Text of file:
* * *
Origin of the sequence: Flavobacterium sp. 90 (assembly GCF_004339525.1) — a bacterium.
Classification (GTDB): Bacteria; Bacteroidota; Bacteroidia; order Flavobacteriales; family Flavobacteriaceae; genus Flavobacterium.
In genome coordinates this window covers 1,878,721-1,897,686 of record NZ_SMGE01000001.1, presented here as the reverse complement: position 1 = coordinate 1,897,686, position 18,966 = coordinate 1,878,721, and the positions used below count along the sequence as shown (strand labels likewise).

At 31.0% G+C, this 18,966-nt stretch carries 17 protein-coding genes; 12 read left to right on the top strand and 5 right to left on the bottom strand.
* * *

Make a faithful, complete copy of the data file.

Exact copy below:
Origin of the sequence: Flavobacterium sp. 90 (assembly GCF_004339525.1) — a bacterium.
Classification (GTDB): Bacteria; Bacteroidota; Bacteroidia; order Flavobacteriales; family Flavobacteriaceae; genus Flavobacterium.
In genome coordinates this window covers 1,878,721-1,897,686 of record NZ_SMGE01000001.1, presented here as the reverse complement: position 1 = coordinate 1,897,686, position 18,966 = coordinate 1,878,721, and the positions used below count along the sequence as shown (strand labels likewise).

At 31.0% G+C, this 18,966-nt stretch carries 17 protein-coding genes; 12 read left to right on the top strand and 5 right to left on the bottom strand.